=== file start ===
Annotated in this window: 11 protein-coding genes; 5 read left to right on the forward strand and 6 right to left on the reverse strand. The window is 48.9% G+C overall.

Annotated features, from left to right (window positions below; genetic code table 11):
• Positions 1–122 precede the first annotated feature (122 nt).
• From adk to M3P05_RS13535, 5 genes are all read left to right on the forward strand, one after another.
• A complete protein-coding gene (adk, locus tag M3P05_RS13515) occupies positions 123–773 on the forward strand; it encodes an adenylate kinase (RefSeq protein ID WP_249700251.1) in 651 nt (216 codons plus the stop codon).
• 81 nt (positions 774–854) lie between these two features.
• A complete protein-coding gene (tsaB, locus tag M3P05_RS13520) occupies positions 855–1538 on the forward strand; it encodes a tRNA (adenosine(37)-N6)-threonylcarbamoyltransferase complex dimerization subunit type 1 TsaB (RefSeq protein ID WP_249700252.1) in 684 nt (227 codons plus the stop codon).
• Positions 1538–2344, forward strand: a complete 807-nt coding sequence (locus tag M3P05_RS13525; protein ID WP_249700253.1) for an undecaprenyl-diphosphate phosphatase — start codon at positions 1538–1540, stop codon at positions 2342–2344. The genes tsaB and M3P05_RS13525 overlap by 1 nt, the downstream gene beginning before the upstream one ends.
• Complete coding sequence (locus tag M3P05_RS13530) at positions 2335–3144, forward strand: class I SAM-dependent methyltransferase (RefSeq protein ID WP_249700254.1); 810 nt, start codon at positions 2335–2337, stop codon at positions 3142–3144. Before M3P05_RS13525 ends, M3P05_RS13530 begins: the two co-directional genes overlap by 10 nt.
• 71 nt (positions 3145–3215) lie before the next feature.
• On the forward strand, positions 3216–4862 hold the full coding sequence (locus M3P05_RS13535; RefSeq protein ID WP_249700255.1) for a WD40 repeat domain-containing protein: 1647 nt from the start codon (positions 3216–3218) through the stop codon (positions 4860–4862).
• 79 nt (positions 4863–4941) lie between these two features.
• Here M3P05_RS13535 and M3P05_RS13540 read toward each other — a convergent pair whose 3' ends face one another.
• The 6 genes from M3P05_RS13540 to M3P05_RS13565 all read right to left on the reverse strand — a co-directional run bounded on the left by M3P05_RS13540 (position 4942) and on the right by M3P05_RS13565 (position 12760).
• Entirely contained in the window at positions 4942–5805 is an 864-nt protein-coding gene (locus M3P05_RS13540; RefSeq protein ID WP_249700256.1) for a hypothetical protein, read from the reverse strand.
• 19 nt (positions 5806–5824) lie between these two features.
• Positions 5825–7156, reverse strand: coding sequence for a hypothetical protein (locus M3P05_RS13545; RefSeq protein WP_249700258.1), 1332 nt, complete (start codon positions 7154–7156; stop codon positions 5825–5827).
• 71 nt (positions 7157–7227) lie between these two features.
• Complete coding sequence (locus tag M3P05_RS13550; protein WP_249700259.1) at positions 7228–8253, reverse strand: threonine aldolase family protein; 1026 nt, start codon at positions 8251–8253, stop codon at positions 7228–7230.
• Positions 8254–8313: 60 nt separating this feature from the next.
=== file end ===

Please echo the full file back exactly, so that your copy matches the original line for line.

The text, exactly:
Annotated in this window: 11 protein-coding genes; 5 read left to right on the forward strand and 6 right to left on the reverse strand. The window is 48.9% G+C overall.

Annotated features, from left to right (window positions below; genetic code table 11):
• Positions 1–122 precede the first annotated feature (122 nt).
• From adk to M3P05_RS13535, 5 genes are all read left to right on the forward strand, one after another.
• A complete protein-coding gene (adk, locus tag M3P05_RS13515) occupies positions 123–773 on the forward strand; it encodes an adenylate kinase (RefSeq protein ID WP_249700251.1) in 651 nt (216 codons plus the stop codon).
• 81 nt (positions 774–854) lie between these two features.
• A complete protein-coding gene (tsaB, locus tag M3P05_RS13520) occupies positions 855–1538 on the forward strand; it encodes a tRNA (adenosine(37)-N6)-threonylcarbamoyltransferase complex dimerization subunit type 1 TsaB (RefSeq protein ID WP_249700252.1) in 684 nt (227 codons plus the stop codon).
• Positions 1538–2344, forward strand: a complete 807-nt coding sequence (locus tag M3P05_RS13525; protein ID WP_249700253.1) for an undecaprenyl-diphosphate phosphatase — start codon at positions 1538–1540, stop codon at positions 2342–2344. The genes tsaB and M3P05_RS13525 overlap by 1 nt, the downstream gene beginning before the upstream one ends.
• Complete coding sequence (locus tag M3P05_RS13530) at positions 2335–3144, forward strand: class I SAM-dependent methyltransferase (RefSeq protein ID WP_249700254.1); 810 nt, start codon at positions 2335–2337, stop codon at positions 3142–3144. Before M3P05_RS13525 ends, M3P05_RS13530 begins: the two co-directional genes overlap by 10 nt.
• 71 nt (positions 3145–3215) lie before the next feature.
• On the forward strand, positions 3216–4862 hold the full coding sequence (locus M3P05_RS13535; RefSeq protein ID WP_249700255.1) for a WD40 repeat domain-containing protein: 1647 nt from the start codon (positions 3216–3218) through the stop codon (positions 4860–4862).
• 79 nt (positions 4863–4941) lie between these two features.
• Here M3P05_RS13535 and M3P05_RS13540 read toward each other — a convergent pair whose 3' ends face one another.
• The 6 genes from M3P05_RS13540 to M3P05_RS13565 all read right to left on the reverse strand — a co-directional run bounded on the left by M3P05_RS13540 (position 4942) and on the right by M3P05_RS13565 (position 12760).
• Entirely contained in the window at positions 4942–5805 is an 864-nt protein-coding gene (locus M3P05_RS13540; RefSeq protein ID WP_249700256.1) for a hypothetical protein, read from the reverse strand.
• 19 nt (positions 5806–5824) lie between these two features.
• Positions 5825–7156, reverse strand: coding sequence for a hypothetical protein (locus M3P05_RS13545; RefSeq protein WP_249700258.1), 1332 nt, complete (start codon positions 7154–7156; stop codon positions 5825–5827).
• 71 nt (positions 7157–7227) lie between these two features.
• Complete coding sequence (locus tag M3P05_RS13550; protein WP_249700259.1) at positions 7228–8253, reverse strand: threonine aldolase family protein; 1026 nt, start codon at positions 8251–8253, stop codon at positions 7228–7230.
• Positions 8254–8313: 60 nt separating this feature from the next.